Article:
Locking data and persisting CFCs in ColdFusion MX

Handling multiple execution threads simultaneously offers much higher performance than handling one thread at a time; however, they also have implications that must be carefully addressed by developers.

ColdFusion MX is a multithreaded application server. Handling multiple execution threads simultaneously offers much higher performance than handling one thread at a time. CFMX also allows developers to store data in server memory. This lets us cache application-wide data easily, or handle user-specific data like a shopping cart. Multithreaded execution and persistent data are useful and powerful features. However, they also have implications that must be carefully addressed by developers. In this article I will explain why you need to properly lock reads and writes to shared variables in ColdFusion MX. In addition, I'll explore some implications of storing instances of ColdFusion Components (CFCs) in shared scopes.

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Why lock?

Most ColdFusion developers are aware of thread locking on some level, so I won't go into great detail explaining why you need to do it. But a tried and true example is something like this: Say you have some code that increments an application variable (for anyone who doesn't know, an application-scoped variable is a memory-resident variable that is shared between all users and threads of a specific CF application):

<cfset application.counter = application.counter + 1 />

Seems simple enough, but what if two users run the same page and the same time? The result can be corrupt data:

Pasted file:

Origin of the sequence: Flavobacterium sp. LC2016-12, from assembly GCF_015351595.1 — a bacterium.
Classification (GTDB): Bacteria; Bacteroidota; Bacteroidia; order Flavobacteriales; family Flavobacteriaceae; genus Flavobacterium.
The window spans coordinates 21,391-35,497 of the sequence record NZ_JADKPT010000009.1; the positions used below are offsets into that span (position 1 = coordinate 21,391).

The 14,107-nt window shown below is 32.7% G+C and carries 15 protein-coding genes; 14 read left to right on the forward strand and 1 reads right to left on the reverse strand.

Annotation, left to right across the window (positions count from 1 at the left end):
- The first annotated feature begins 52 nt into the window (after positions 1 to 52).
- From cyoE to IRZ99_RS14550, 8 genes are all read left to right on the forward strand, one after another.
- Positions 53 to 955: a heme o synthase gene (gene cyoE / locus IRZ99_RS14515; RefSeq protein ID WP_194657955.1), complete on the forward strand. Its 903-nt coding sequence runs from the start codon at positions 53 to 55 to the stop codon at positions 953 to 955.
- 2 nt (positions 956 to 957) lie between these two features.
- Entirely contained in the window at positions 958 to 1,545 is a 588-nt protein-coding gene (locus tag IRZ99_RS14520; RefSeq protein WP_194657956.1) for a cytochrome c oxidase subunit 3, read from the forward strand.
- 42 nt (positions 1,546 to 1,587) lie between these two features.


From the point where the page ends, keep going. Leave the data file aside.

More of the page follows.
• User A runs the page
  • User B runs the page
  • User A's thread reaches the counter and reads application.counter which is 25.
  • User B's thread reaches the counter and reads application.counter which is 25.
  • User A's thread increments the counter it read (25) and sets it to 26.
  • User B's thread increments the counter it read (25) and sets it to 26.

Clearly, the counter will end up being set to 26 (which is incorrect). To avoid this situation, called a race condition (because two threads are "racing" to see who gets to the data first), you must specify single-thread access to this piece of code using the <cflock> tag:

<cflock name="applicationCounterIncrementLock" timeout="10"
      <cfset application.counter = application.counter + 1 />

This will force only one thread at a time to execute that piece of code. So if User A's thread reaches this code first, it establishes an exclusive lock on the code until it has finished with it. If User B's thread gets here, it encounters the exclusive lock and will wait until that lock is released before it establishes its own exclusive lock on the code and performs its own increment of the application variable. The result is that User B's counter would be correctly set to 27.

There are two possible values for the "type" attribute of the <cflock> tag: "readonly" and "exclusive". A read-only lock allows as many threads as necessary to read the locked code, as long as there is not an exclusive lock on the same code. Conversely, an exclusive lock takes complete ownership of a piece of code, and will allow no other read-only or exclusive locks on the same code until it releases its lock. Typically, read-only locks are used when data is only being read from a shared scope. Exclusive locks are needed when data is being modified in a shared scope, as in our counter example above.

Scoped locks and named locks

Locks can be scoped locks or named locks. A scoped lock means that the lock affects an entire variable scope. It is particularly important to understand this when using "exclusive" locks. For example, if you create an exclusive session-scoped lock, this means the code is locked for all threads from the same user. Scoped locks on the session scope are acceptable because they are only single-threading access to the code for a single user.

You can also create scoped locks on the application and server scopes, but this is highly inadvisable. Creating an "application" scope lock means that all threads for the entire application are affected by the lock. Even worse, a "server" scope lock means that all threads for the entire server are affected. This can result in massive bottlenecks as all threads wait for exclusive locks to be released.